On a Monday morning in July 2015, a man rode his bike into an intersection in central Brooklyn. This particular stretch of pavement, where Flatbush and Atlantic meet and break around the Barclays Center, is a football field of grooved asphalt and multi-directional stoplights that’s always crawling with activity. The sun was shining and it hadn’t recently rained; road conditions were perfect for the 7am commuter rush.
It wouldn’t matter. At 7:05am, a driver on 4th Ave would lose control of his SUV, collide with a sedan waiting at the light on Dean St, and hurtle over the intersection’s concrete median. The man on the bike would be crushed by the careening vehicle, his handlebars and gears wedged in wheels. By the time the ambulance arrived just a few minutes later, the cyclist would be dead.
Ten blocks away and an hour later, I’d buckle my helmet, leave my apartment in Fort Greene, and make a mental note. What a beautiful day for a bike ride.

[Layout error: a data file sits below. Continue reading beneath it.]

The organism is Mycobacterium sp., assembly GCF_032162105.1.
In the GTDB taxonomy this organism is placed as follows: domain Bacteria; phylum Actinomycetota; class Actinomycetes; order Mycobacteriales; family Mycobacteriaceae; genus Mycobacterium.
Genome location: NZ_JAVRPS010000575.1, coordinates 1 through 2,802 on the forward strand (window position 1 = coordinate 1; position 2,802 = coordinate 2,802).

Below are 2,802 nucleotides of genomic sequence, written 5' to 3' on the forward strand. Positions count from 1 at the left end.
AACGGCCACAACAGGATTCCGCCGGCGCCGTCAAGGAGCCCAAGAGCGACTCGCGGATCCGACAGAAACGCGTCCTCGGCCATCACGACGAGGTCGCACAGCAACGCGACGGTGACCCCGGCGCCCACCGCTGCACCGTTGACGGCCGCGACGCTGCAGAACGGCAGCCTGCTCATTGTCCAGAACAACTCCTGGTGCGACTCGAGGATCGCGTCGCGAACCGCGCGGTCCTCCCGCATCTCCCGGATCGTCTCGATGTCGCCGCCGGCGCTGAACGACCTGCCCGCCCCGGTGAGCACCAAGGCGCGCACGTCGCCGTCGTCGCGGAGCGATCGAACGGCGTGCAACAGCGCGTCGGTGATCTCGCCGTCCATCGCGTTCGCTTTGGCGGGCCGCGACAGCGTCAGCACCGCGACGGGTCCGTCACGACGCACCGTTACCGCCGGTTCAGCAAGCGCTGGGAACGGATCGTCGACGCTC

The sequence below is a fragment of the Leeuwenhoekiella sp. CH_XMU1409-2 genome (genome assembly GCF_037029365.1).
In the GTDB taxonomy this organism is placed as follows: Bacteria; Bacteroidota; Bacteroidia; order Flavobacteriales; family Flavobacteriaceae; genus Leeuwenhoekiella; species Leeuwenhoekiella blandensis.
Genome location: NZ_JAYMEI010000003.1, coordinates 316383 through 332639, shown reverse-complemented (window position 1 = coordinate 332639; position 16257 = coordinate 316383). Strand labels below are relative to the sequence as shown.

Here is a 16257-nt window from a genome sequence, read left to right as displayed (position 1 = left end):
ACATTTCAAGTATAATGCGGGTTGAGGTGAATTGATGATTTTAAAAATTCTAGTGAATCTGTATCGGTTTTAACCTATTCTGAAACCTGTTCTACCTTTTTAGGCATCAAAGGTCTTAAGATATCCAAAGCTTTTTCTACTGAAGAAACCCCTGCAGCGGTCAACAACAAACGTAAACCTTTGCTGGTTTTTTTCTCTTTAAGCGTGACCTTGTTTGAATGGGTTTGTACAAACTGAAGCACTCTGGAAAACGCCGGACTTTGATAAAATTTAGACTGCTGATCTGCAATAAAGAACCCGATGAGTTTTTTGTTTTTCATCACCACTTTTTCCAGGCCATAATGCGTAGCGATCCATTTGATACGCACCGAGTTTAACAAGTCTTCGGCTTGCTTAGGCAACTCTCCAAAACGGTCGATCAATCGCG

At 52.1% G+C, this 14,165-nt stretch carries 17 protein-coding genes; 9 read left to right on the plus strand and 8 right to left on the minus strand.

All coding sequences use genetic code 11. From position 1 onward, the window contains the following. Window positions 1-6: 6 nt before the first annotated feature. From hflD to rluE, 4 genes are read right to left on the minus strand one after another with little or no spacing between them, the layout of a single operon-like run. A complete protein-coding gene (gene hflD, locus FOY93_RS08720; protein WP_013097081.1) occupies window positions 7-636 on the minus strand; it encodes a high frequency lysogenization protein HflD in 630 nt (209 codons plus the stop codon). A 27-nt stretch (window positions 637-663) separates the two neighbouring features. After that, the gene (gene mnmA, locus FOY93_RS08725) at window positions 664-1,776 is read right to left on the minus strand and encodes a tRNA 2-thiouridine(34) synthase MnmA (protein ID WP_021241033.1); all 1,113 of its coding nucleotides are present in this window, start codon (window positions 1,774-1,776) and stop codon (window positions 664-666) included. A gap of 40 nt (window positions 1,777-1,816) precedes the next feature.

This is the devil’s bargain of riding your bike in New York City. It’s a glorious activity, right up until the moment when you get killed. “For me, cycling in NYC is 75% value, 25% burden,” Neistat, the filmmaker, hypothesized in an email to Thrillist. The upshots are many -- it’s convenient! Cheap! Fun! Healthy! -- and the downsides are few. But they’re also severe. You can die out there, and people do.
75/25 may be an acceptable gamble for some New Yorkers (Neistat: “That's a far better ratio than the subway or a taxi”), but riding a bike in NYC shouldn’t be a gamble in the first place. It shouldn’t be scary, or confusing, or expensive. “On the most basic level,” mused Samponaro, “the bike is a great way to take pressure off the [transit] system.” It’s inexpensive to both the city and citizenry. It's easy. It's sustainable. And of course, at its best, cycling transcends simple utility; it can be a thrilling experience. New York City should be the best biking city in the country. We’d all benefit -- pedestrians, drivers, and cyclists.
Without better infrastructure and enforcement, though, most of New York’s expanding population will continue to be scared to ride. People will pack into overcrowded trains, jam streets with more cars, and remain convinced that underserved cyclists are over-entitled assholes. Meanwhile, the people who do ride will keep getting ticketed for scofflaws and crushed by SUVs.
Does that sound like the best biking city in the country to you?
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Dave Infante is a senior writer for Thrillist. Follow @dinfontay on Twitter, Instagram, and Facebook.